Service Productivity beyond Output / Input

RESER 2011 Hamburg

How to maximize output with given inputs? How to reduce input and still achieve a stable output? Can both be achieved at the same time? Engineers have managed to solve this for machines. Current machines are for example able to produce more units per hour and yet consume less power than the previous models. If one wants to profit from that increased benefit there quite literally is a price to pay for this gain in productivity: the price tag on that particular high-end machine. Does the same hold true for »high-end services«?

Thinking about service productivity quickly brings us to a lot of »it-depends-on’s«. Service productivity depends on exactly whose productivity you have in mind. Are we talking about increasing the productivity of the service provider or the productivity of the service consumer? Ever called the help-line of your telecom provider? Think about the voice computer at the very beginning of your call. Does it increase your productivity? Maybe. Does it increase the productivity of the call center? Most definitely (or at least that is the intention).

Service productivity – the whole is more than the sum of its parts

Service productivity depends on whether the service we are examining is a stand-alone service, like a legal consultation, or a product related service like machine maintenance. Thus is service productivity something that is being bought largely for itself or is the service a vehicle to ensure the productivity of something/someone else. Think about the machine: it has a (hardware) productivity of its own. Hard data about output / input. A service like a 24hrs repair team ensures that the productivity of that machine will be restored within a negotiated period. The owner of this machine can calculate his overall productivity by combining the machine’s productivity and the service of the machine manufacturer to restore this productivity should it ever be unavailable. Are service providers really able to provide hard data about their services yet? Service productivity depends on the required degree of interaction, e.g. information that needs to be shared, access that has to be granted, etc. Yet who is to provide that information? Is it the service consumer’s responsibility? Is it up to the service provider? Straight to another »it-depends«: Do you want to give that information away in the first place (provider) or would you be delighted if you never even had to provide that information in the first place (convenience of the consumer)?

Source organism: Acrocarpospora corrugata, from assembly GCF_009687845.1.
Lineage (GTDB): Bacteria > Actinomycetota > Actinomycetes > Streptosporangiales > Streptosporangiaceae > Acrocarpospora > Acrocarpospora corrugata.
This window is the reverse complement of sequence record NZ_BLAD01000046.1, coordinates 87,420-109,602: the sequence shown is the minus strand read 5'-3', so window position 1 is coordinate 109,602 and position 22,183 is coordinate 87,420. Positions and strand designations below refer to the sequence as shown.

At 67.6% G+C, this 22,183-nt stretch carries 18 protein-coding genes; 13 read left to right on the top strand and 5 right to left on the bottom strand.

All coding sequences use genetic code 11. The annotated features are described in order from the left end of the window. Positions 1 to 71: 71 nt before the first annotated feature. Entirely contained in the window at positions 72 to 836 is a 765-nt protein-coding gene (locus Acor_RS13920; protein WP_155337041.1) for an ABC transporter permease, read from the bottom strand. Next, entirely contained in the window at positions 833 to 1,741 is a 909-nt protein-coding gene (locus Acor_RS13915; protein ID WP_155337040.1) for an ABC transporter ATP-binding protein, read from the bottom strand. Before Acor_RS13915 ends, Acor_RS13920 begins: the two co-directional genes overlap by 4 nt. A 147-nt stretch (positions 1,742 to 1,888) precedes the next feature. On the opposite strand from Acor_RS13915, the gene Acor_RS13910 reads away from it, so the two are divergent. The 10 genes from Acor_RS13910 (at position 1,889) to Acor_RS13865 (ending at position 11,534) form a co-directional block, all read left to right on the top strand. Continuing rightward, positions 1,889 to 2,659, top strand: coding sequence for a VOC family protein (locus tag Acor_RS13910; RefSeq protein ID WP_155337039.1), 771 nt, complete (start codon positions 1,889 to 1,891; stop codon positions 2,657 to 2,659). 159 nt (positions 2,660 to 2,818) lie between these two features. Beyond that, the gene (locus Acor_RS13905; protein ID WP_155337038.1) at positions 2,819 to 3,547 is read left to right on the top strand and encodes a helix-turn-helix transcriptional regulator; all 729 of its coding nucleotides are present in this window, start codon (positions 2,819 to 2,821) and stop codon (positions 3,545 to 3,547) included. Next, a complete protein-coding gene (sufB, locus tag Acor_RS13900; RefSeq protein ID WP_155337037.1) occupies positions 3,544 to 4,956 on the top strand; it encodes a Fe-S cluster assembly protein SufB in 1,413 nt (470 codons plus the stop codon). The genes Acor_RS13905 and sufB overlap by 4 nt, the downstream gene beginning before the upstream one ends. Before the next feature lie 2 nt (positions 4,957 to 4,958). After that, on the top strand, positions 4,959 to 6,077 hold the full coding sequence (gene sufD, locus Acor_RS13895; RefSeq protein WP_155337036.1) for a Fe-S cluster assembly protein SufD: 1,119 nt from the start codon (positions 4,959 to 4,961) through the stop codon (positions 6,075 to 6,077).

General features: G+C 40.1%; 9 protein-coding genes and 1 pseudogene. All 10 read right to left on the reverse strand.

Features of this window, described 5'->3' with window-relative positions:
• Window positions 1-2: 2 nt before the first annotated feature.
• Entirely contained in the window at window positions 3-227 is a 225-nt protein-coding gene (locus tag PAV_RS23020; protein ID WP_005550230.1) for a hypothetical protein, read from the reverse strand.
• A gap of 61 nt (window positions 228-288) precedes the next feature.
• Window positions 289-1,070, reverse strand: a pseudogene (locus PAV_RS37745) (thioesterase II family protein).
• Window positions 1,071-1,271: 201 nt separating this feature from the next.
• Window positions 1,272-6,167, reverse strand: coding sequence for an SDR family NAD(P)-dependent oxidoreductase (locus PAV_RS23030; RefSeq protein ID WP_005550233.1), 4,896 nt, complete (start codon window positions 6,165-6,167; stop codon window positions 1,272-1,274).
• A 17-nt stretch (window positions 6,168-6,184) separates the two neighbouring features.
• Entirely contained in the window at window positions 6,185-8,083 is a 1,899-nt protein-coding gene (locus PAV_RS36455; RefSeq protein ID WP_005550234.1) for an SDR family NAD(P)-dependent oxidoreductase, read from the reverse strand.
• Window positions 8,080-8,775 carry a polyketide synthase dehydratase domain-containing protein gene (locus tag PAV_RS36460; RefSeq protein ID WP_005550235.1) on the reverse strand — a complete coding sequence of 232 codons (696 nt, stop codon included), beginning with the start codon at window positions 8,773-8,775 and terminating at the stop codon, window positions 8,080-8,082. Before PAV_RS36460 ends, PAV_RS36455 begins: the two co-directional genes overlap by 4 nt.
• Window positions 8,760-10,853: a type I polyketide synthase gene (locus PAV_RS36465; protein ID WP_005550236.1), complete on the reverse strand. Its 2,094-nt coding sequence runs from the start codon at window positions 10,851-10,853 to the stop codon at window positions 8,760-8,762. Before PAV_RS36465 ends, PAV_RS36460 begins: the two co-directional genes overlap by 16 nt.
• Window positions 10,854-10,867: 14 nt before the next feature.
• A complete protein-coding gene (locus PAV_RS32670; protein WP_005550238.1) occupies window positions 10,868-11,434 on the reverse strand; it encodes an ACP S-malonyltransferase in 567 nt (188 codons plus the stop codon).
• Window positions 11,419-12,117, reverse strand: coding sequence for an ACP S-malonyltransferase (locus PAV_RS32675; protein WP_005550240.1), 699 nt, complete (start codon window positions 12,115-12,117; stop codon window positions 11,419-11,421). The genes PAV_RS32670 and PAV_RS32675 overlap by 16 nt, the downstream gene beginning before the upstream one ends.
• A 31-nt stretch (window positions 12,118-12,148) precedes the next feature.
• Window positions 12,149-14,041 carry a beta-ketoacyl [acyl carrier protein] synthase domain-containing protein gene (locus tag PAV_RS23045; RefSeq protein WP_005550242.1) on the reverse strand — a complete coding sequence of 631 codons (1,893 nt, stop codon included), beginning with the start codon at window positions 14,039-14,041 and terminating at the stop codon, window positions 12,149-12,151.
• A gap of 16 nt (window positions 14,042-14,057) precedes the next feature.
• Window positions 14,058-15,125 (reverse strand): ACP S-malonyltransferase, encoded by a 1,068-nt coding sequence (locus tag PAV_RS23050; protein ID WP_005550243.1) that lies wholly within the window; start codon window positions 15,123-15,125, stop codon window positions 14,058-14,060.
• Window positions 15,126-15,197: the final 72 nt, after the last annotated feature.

Join us on September, 8.-9. 2011 in Hamburg, Germany for the XXI. RESER conference entitled »Productivity of Services NextGen – Beyond Output / Input«. A total of 28 workshop sessions, two top-notch keynotes, a plenary discussion, and a lot of answers to those »it-depends« are awaiting you. Registration is still open. Please visit www.reser2011.de for further information.
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Florian Kicherer

Florian Kicherer

Florian Kicherer hat das Institut 2012 verlassen.